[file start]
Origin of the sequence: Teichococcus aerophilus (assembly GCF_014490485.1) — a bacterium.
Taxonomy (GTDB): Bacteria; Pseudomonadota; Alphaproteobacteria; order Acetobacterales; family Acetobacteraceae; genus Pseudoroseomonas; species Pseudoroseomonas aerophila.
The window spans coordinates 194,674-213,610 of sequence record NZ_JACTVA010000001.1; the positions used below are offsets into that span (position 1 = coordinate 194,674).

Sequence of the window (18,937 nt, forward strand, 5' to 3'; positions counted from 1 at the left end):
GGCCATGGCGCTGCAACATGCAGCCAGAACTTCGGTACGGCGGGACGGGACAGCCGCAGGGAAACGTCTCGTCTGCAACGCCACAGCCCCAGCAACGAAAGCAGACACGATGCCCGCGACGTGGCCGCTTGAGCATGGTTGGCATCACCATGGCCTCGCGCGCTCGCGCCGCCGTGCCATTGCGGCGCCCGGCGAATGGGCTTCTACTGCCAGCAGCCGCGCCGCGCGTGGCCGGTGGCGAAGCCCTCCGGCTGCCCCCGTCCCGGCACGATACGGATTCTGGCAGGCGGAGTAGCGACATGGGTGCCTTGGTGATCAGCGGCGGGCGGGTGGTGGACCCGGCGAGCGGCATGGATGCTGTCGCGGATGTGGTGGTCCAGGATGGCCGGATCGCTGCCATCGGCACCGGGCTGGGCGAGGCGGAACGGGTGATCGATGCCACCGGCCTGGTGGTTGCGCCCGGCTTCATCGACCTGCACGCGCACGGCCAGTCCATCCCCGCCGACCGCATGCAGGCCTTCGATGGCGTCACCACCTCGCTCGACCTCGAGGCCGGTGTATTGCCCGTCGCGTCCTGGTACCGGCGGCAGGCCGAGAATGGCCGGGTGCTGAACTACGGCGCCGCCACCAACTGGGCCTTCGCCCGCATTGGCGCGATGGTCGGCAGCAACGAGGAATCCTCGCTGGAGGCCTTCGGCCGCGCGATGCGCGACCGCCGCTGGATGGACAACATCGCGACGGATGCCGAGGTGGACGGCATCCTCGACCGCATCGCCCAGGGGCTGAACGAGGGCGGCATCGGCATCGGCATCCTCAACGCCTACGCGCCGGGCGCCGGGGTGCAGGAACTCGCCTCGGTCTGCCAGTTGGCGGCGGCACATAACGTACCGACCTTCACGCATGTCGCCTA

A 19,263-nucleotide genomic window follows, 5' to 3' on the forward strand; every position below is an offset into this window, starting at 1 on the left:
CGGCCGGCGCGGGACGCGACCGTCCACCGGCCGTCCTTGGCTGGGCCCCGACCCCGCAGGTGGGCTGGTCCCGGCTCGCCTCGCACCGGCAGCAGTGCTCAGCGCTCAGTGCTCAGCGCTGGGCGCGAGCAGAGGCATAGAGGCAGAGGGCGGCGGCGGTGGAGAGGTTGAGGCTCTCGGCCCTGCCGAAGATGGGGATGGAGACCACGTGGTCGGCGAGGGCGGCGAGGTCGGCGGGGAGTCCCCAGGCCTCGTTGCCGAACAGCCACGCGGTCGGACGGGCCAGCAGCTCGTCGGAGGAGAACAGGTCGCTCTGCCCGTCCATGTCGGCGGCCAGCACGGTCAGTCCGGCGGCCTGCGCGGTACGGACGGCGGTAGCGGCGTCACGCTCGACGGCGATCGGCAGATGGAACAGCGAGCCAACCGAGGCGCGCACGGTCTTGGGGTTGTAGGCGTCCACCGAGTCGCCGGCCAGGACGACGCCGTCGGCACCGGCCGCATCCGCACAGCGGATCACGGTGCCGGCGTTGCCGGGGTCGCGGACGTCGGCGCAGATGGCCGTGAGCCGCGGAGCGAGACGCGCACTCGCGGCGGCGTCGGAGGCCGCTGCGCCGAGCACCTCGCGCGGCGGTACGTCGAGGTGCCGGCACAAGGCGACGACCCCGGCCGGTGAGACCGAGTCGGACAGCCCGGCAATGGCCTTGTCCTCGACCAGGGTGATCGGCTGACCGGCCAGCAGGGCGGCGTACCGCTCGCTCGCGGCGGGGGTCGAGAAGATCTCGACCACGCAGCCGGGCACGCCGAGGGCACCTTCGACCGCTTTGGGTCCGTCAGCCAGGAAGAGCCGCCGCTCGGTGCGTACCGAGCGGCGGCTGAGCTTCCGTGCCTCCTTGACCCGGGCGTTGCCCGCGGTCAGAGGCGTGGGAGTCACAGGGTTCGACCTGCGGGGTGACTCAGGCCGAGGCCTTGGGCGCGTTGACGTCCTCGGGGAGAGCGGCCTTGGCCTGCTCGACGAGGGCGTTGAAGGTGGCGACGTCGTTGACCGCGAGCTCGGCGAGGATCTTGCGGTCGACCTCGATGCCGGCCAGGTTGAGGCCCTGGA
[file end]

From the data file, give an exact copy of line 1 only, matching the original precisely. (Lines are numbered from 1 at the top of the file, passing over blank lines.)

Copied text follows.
Origin of the sequence: Teichococcus aerophilus (assembly GCF_014490485.1) — a bacterium.